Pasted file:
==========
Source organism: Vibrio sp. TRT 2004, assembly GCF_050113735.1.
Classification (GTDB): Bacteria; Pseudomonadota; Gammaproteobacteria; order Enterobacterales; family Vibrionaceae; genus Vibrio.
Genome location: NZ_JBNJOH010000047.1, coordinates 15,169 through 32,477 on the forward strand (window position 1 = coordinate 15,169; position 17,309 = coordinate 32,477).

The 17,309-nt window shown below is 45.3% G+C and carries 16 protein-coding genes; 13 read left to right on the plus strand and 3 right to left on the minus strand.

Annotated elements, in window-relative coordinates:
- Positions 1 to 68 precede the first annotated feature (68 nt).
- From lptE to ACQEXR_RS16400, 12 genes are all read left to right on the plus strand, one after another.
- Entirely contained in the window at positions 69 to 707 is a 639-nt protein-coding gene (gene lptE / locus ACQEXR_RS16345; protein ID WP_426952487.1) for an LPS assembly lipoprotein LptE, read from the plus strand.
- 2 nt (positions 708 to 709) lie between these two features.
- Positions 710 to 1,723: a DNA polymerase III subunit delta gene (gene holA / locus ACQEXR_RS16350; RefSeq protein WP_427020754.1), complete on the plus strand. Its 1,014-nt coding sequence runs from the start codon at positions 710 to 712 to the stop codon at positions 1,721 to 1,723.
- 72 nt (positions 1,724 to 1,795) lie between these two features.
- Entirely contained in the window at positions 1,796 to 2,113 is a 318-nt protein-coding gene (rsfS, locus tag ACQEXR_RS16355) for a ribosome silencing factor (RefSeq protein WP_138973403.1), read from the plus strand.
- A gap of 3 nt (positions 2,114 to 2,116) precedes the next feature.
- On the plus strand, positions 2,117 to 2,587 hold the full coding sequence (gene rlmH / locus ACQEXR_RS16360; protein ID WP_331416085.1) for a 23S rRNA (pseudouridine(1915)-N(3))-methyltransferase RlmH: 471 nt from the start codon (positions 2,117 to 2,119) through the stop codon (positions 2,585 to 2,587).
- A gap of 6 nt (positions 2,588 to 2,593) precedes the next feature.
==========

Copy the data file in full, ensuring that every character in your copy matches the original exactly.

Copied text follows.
Source organism: Vibrio sp. TRT 2004, assembly GCF_050113735.1.
Classification (GTDB): Bacteria; Pseudomonadota; Gammaproteobacteria; order Enterobacterales; family Vibrionaceae; genus Vibrio.
Genome location: NZ_JBNJOH010000047.1, coordinates 15,169 through 32,477 on the forward strand (window position 1 = coordinate 15,169; position 17,309 = coordinate 32,477).

The 17,309-nt window shown below is 45.3% G+C and carries 16 protein-coding genes; 13 read left to right on the plus strand and 3 right to left on the minus strand.

Annotated elements, in window-relative coordinates:
- Positions 1 to 68 precede the first annotated feature (68 nt).
- From lptE to ACQEXR_RS16400, 12 genes are all read left to right on the plus strand, one after another.
- Entirely contained in the window at positions 69 to 707 is a 639-nt protein-coding gene (gene lptE / locus ACQEXR_RS16345; protein ID WP_426952487.1) for an LPS assembly lipoprotein LptE, read from the plus strand.
- 2 nt (positions 708 to 709) lie between these two features.
- Positions 710 to 1,723: a DNA polymerase III subunit delta gene (gene holA / locus ACQEXR_RS16350; RefSeq protein WP_427020754.1), complete on the plus strand. Its 1,014-nt coding sequence runs from the start codon at positions 710 to 712 to the stop codon at positions 1,721 to 1,723.
- 72 nt (positions 1,724 to 1,795) lie between these two features.
- Entirely contained in the window at positions 1,796 to 2,113 is a 318-nt protein-coding gene (rsfS, locus tag ACQEXR_RS16355) for a ribosome silencing factor (RefSeq protein WP_138973403.1), read from the plus strand.
- A gap of 3 nt (positions 2,114 to 2,116) precedes the next feature.
- On the plus strand, positions 2,117 to 2,587 hold the full coding sequence (gene rlmH / locus ACQEXR_RS16360; protein ID WP_331416085.1) for a 23S rRNA (pseudouridine(1915)-N(3))-methyltransferase RlmH: 471 nt from the start codon (positions 2,117 to 2,119) through the stop codon (positions 2,585 to 2,587).
- A gap of 6 nt (positions 2,588 to 2,593) precedes the next feature.